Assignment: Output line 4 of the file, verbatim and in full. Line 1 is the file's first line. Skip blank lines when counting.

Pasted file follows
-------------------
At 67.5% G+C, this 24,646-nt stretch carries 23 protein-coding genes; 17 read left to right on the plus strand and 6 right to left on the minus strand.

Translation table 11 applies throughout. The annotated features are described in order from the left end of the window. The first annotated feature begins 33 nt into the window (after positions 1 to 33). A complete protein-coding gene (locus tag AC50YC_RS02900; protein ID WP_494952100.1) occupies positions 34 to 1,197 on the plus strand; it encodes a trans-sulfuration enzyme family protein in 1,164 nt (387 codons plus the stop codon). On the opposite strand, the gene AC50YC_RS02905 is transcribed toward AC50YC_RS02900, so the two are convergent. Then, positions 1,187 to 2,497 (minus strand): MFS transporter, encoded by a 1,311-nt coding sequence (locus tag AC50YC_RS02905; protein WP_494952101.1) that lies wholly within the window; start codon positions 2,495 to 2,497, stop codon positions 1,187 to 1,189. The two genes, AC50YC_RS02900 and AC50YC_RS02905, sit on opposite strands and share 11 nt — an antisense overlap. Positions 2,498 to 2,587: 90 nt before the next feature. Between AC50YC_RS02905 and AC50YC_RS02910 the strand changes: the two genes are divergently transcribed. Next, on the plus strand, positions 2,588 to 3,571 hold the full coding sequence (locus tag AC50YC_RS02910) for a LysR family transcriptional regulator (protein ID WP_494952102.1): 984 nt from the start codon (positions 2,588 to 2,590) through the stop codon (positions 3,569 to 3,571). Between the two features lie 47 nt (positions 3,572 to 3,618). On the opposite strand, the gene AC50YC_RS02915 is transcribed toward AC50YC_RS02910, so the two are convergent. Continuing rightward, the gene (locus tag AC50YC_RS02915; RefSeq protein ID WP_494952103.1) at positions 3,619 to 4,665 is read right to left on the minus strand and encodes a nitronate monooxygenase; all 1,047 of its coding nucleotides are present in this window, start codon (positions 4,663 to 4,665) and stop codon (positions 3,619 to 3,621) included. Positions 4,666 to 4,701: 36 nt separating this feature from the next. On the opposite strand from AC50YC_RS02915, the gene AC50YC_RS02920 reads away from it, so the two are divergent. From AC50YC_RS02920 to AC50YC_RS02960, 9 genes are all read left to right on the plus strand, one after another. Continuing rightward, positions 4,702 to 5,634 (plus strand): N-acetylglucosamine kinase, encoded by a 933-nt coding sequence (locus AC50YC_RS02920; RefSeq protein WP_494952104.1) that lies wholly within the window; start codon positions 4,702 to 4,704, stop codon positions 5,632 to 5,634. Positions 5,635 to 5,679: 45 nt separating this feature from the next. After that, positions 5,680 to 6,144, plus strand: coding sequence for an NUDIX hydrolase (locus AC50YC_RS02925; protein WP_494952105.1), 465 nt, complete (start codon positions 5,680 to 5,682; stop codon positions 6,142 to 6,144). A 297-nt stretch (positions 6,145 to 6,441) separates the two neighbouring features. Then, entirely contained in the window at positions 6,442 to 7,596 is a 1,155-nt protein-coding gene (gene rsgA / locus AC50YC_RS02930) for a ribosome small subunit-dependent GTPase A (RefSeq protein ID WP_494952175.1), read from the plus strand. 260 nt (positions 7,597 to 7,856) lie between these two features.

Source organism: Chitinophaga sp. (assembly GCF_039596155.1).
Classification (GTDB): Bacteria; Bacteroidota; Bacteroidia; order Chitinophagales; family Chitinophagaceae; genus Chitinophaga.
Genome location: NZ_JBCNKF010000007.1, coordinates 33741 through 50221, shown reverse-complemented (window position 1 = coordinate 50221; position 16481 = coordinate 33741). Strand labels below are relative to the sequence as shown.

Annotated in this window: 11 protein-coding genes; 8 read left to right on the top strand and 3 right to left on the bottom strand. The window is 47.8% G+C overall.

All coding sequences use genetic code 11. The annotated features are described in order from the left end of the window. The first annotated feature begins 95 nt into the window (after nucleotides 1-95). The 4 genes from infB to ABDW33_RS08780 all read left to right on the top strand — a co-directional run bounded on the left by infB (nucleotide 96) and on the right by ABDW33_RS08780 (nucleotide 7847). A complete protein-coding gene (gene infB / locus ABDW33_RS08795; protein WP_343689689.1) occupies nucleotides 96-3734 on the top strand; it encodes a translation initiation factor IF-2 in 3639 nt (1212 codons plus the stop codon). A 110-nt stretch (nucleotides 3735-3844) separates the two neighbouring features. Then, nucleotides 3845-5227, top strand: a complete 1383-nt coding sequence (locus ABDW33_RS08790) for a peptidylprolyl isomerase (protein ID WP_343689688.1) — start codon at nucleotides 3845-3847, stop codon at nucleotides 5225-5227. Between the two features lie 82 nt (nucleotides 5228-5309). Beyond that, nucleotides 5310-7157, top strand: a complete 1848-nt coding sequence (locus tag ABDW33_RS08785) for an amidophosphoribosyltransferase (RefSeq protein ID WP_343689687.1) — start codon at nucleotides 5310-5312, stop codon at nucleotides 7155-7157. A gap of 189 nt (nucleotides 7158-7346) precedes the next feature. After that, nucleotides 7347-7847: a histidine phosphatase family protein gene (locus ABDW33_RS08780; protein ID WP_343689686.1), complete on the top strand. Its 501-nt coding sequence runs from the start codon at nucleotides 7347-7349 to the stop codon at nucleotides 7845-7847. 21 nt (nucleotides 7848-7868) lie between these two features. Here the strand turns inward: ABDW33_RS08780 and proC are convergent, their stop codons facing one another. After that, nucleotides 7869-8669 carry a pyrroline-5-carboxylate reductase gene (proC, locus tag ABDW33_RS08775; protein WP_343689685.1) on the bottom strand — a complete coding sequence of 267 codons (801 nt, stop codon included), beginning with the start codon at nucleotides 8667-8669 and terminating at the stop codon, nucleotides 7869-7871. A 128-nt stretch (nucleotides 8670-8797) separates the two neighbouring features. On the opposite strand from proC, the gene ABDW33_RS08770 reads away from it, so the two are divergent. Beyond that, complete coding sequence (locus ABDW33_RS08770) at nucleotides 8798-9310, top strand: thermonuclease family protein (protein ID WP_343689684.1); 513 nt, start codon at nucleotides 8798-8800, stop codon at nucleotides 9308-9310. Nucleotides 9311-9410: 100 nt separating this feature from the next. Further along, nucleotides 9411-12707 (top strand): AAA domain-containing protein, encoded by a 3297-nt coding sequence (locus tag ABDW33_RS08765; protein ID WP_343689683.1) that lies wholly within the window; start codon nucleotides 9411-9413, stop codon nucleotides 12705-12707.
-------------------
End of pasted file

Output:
Classification (GTDB): Bacteria; Bacteroidota; Bacteroidia; order Chitinophagales; family Chitinophagaceae; genus Chitinophaga.